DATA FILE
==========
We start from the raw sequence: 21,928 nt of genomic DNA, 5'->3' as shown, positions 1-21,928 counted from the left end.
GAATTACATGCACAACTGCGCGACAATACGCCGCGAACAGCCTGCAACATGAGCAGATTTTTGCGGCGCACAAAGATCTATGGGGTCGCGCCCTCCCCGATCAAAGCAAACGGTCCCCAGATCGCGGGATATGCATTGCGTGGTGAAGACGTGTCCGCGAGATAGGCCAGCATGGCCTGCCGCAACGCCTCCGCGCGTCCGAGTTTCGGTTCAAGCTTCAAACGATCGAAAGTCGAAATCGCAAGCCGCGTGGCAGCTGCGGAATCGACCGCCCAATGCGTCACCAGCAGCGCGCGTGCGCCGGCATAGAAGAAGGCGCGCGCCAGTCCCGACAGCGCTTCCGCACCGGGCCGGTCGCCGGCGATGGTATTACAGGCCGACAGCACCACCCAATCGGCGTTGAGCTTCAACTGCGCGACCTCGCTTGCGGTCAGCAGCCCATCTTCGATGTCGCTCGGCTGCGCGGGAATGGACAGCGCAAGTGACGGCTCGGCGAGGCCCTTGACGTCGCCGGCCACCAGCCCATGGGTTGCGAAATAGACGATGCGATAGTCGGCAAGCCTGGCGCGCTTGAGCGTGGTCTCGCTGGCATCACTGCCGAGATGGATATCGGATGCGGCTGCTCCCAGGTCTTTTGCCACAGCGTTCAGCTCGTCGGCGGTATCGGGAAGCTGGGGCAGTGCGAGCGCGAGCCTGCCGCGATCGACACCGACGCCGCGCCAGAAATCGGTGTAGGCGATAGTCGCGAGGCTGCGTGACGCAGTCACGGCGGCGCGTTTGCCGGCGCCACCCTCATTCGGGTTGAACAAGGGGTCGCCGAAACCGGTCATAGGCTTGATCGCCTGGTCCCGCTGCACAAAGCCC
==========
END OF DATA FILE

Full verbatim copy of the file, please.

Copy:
We start from the raw sequence: 21,928 nt of genomic DNA, 5'->3' as shown, positions 1-21,928 counted from the left end.
GAATTACATGCACAACTGCGCGACAATACGCCGCGAACAGCCTGCAACATGAGCAGATTTTTGCGGCGCACAAAGATCTATGGGGTCGCGCCCTCCCCGATCAAAGCAAACGGTCCCCAGATCGCGGGATATGCATTGCGTGGTGAAGACGTGTCCGCGAGATAGGCCAGCATGGCCTGCCGCAACGCCTCCGCGCGTCCGAGTTTCGGTTCAAGCTTCAAACGATCGAAAGTCGAAATCGCAAGCCGCGTGGCAGCTGCGGAATCGACCGCCCAATGCGTCACCAGCAGCGCGCGTGCGCCGGCATAGAAGAAGGCGCGCGCCAGTCCCGACAGCGCTTCCGCACCGGGCCGGTCGCCGGCGATGGTATTACAGGCCGACAGCACCACCCAATCGGCGTTGAGCTTCAACTGCGCGACCTCGCTTGCGGTCAGCAGCCCATCTTCGATGTCGCTCGGCTGCGCGGGAATGGACAGCGCAAGTGACGGCTCGGCGAGGCCCTTGACGTCGCCGGCCACCAGCCCATGGGTTGCGAAATAGACGATGCGATAGTCGGCAAGCCTGGCGCGCTTGAGCGTGGTCTCGCTGGCATCACTGCCGAGATGGATATCGGATGCGGCTGCTCCCAGGTCTTTTGCCACAGCGTTCAGCTCGTCGGCGGTATCGGGAAGCTGGGGCAGTGCGAGCGCGAGCCTGCCGCGATCGACACCGACGCCGCGCCAGAAATCGGTGTAGGCGATAGTCGCGAGGCTGCGTGACGCAGTCACGGCGGCGCGTTTGCCGGCGCCACCCTCATTCGGGTTGAACAAGGGGTCGCCGAAACCGGTCATAGGCTTGATCGCCTGGTCCCGCTGCACAAAGCCC